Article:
Nephew plans memorial for pilot killed in 1970

  • Pilot Roger Lopez, born and raised in Northfield, in the cockpit of a T-6 Texan while he was in the U.S. Air Force. Lopez was killed trying to land a World War II-era B-25 bomber at Orange Municipal Airport on Aug. 9, 1970. Lopez’s nephew, Mark Perez, has planned a memorial ceremony at the airport at 1 p.m. on Sunday, Aug. 9 – the 50th anniversary of his uncle’s death. A granite bench in Lopez’s memory will be dedicated at the ceremony. COURTESY MARK PEREZ

  • Pilot Roger Lopez, born and raised in Northfield, was killed trying to land this World War II-era B-25 bomber at Orange Municipal Airport on Aug. 9, 1970. Lopez’s nephew, Mark Perez, has planned a memorial ceremony at the airport at 1 p.m. on Sunday, Aug. 9 — the 50th anniversary of his uncle’s death. A granite bench in Lopez’s memory will be dedicated at the ceremony. COURTESY MARK PEREZ

Staff Writer
Published: 7/31/2020 5:43:56 PM

ORANGE — Eight-year-old Mark Perez was playing with his best friend across the street on Aug. 9, 1970, when his brother came over with a message.

“Mark, you need to come home right now,” his brother said.

Perez, who grew up in Westfield, walked into the family kitchen and saw his mother, Maria, on the phone, crying. His father approached him with news about his uncle Roger, a U.S. Air Force veteran everyone knew had been commissioned to fly a World War II-era bomber from Massachusetts to a private buyer in Rochester, N.Y., that day.

“He flew it today and there was an accident and he was killed,” Perez recalled his father saying.

A half-century later, Perez has taken the initiative to organize a memorial for his uncle at Orange Municipal Airport, where the crash occurred. The ceremony is slated to start at 1 p.m. on Aug. 9. An 800-pound granite bench, crafted by Vermont Granite Works in Barre, Vt., will be dedicated to Lopez.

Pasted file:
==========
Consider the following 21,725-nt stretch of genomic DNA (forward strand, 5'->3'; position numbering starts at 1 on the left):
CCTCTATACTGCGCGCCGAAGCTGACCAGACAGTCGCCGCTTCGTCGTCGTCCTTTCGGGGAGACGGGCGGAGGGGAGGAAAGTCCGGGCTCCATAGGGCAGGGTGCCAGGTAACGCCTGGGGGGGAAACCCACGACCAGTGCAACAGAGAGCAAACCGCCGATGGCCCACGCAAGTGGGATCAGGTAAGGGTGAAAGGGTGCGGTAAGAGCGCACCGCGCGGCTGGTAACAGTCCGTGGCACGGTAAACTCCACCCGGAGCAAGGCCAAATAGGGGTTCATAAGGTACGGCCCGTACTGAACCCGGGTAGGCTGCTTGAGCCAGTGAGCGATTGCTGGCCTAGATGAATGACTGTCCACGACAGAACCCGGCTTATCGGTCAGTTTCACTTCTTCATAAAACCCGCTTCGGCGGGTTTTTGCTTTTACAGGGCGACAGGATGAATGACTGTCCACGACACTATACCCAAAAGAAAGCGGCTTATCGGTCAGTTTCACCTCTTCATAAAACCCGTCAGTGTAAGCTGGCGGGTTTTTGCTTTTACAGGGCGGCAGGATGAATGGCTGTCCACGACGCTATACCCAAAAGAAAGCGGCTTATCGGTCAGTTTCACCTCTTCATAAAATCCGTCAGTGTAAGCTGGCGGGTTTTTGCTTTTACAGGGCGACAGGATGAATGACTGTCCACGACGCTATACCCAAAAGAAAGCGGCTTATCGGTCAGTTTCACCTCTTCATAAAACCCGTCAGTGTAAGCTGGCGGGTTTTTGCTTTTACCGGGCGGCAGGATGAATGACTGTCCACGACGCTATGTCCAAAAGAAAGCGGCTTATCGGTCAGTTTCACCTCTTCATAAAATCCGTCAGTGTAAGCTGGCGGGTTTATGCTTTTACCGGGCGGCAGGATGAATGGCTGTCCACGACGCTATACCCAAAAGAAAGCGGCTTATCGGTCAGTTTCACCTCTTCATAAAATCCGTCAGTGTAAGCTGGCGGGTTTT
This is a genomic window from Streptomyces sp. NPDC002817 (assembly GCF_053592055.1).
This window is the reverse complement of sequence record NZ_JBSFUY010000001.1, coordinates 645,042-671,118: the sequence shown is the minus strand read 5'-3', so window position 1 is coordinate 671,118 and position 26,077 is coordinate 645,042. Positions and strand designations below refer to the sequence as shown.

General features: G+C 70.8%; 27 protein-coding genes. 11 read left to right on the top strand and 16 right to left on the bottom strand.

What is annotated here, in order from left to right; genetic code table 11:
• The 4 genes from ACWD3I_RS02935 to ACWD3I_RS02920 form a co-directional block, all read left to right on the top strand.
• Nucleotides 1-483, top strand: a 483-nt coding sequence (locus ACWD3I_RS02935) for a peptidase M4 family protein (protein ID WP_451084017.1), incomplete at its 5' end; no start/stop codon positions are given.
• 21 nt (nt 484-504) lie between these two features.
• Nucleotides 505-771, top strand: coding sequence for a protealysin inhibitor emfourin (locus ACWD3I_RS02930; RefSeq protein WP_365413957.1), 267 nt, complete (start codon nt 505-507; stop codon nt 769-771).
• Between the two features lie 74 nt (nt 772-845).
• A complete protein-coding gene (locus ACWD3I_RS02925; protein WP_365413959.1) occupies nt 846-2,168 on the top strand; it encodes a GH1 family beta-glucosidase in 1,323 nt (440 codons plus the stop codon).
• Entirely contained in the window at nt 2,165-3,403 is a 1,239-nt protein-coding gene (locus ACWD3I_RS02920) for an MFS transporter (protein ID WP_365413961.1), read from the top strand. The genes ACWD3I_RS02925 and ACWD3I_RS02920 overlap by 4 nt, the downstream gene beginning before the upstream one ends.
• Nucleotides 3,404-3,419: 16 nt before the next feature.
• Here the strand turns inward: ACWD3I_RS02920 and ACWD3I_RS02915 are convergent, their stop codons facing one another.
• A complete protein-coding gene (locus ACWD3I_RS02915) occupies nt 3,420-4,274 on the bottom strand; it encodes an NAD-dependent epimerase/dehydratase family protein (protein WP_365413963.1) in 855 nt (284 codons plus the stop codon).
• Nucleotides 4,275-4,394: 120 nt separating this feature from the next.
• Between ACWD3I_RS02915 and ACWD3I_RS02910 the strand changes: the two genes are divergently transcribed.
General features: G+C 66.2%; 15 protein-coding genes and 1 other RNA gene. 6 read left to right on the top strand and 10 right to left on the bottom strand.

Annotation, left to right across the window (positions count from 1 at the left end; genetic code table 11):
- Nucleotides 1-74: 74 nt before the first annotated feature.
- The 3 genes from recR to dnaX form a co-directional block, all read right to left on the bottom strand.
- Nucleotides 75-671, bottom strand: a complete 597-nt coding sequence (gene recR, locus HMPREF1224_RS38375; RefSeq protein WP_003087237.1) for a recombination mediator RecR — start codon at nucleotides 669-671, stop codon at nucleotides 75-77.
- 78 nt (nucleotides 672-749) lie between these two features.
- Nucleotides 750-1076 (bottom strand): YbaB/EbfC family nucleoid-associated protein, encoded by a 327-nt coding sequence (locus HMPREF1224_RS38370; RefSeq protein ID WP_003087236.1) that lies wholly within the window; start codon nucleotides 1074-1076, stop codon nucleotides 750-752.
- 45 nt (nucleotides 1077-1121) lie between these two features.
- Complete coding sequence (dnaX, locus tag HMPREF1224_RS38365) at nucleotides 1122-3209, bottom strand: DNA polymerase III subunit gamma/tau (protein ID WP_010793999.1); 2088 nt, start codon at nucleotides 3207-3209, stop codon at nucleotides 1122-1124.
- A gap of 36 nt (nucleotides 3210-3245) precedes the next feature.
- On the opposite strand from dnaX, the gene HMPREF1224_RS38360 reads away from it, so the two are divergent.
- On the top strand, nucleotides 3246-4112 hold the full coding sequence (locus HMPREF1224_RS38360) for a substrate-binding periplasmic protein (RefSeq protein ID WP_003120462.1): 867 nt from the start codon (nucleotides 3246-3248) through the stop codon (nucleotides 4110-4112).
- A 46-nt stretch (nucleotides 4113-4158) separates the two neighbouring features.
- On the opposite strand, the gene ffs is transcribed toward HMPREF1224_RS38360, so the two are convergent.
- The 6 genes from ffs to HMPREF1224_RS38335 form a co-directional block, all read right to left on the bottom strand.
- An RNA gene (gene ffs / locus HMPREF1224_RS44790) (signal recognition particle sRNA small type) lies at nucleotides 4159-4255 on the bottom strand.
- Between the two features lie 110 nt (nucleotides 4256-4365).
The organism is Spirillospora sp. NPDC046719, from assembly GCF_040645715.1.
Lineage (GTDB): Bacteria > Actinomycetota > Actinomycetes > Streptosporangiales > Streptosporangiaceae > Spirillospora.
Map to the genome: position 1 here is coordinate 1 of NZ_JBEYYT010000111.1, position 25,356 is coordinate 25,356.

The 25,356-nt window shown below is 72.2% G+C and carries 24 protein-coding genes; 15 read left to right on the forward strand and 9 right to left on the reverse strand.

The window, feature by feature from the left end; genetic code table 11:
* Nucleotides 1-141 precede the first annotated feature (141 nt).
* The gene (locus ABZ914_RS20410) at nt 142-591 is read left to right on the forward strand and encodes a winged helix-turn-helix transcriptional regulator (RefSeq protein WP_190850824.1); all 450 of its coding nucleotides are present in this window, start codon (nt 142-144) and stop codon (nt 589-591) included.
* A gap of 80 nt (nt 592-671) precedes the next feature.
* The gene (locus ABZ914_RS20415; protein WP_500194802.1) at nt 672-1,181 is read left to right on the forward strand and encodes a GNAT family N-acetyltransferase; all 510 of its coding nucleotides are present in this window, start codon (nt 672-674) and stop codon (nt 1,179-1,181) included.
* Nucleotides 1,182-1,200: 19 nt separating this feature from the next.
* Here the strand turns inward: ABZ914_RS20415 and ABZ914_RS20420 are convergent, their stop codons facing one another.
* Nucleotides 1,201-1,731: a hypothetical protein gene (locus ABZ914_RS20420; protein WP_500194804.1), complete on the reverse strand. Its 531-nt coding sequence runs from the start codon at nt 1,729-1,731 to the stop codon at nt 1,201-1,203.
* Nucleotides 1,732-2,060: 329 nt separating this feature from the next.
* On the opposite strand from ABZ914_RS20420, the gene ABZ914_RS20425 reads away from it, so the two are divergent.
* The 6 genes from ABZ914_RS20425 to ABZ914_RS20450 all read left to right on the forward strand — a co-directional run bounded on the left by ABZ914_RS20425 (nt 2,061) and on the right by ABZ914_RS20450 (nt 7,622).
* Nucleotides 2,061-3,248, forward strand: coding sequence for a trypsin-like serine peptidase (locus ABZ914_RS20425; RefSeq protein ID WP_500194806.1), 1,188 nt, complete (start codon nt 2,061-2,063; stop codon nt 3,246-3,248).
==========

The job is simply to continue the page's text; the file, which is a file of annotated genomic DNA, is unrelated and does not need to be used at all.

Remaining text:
“It’s something we wanted to do to honor Roger’s memory,” Perez said. “A permanent record of what happened.”

Perez, who lives in Southampton, explained many of the military’s B-25 bombers were sold off to private ownership by the U.S. government in the late 1950s. He said one was purchased by the Yankee Air Club and it was kept at Turners Falls Airport for three years before the club sold it to a buyer in Rochester. He believes the aircraft was slated to be placed in front of a restaurant. Perez said Lopez, 36, regularly rented airplanes to fly for his own leisure and got commissioned to ferry the B-25 to Orange and then to New York.

According to The Greenfield Recorder’s report of the accident, Lopez had circled the field twice and was making the first of five planned full-stop landings at 8:30 a.m. when, according to witnesses, the plane skimmed low over the airport’s runway, banked to the left and then nose-dived into the ground, barely missing a ground crewman. Lopez was killed instantly, with the cause eventually attributed to decapitation. He was not married and had no children.

Perez said the left engine failed.

The following day, John R. Graham of the Federal Aviation Administration office in Westfield said the practice landings were necessary because Lopez had not flown the aircraft for 90 days and, according to regulations, had to reactivate his status before taking passengers in the plane.

The plane burst into flames upon impact and, according to the article published Aug. 10, 1970, firefighters from 11 communities were called to the scene and it took more than two hours to control the flames enough that Lopez’s body could be reached. The plane had been loaded with about 600 gallons of fuel.

Orange resident Mike Chiasson told the newspaper he was standing in the sandbowl target jumping area when he noticed the plane coming at him. Chiasson said he jumped down a 25-foot embankment and the plane was in flames about 75 yards away by the time he got to his feet. The plane crashed at the center of the airport, missing a group of parachutists preparing to take off from one end of the runway. Preparations for a meeting of the New England Timing Association, a racing group, were at the other end.

Lopez’s best friend, David Mroczek of Northfield, said they grew up together, across the street from one another on Maple Street, where Lopez operated a dairy farm after retiring from the military. Mroczek, himself a former Air Force pilot, said his buddy was “a friendly guy who would help anybody.” He stills lives in Northfield and said he plans to attend the Aug. 9 ceremony.

Perez said his uncle’s funeral was one of the biggest Northfield ever saw. He said Lopez is buried at St. Mary’s Cemetery in Northfield, next to Lopez’s parents.

Perez said his mother Maria, Lopez’s only sibling, also plans to attend the ceremony.

Orange Municipal Airport is at 80 Airport St.

Reach Domenic Poli at: dpoli@recorder.com or 413-772-0261, ext. 262.




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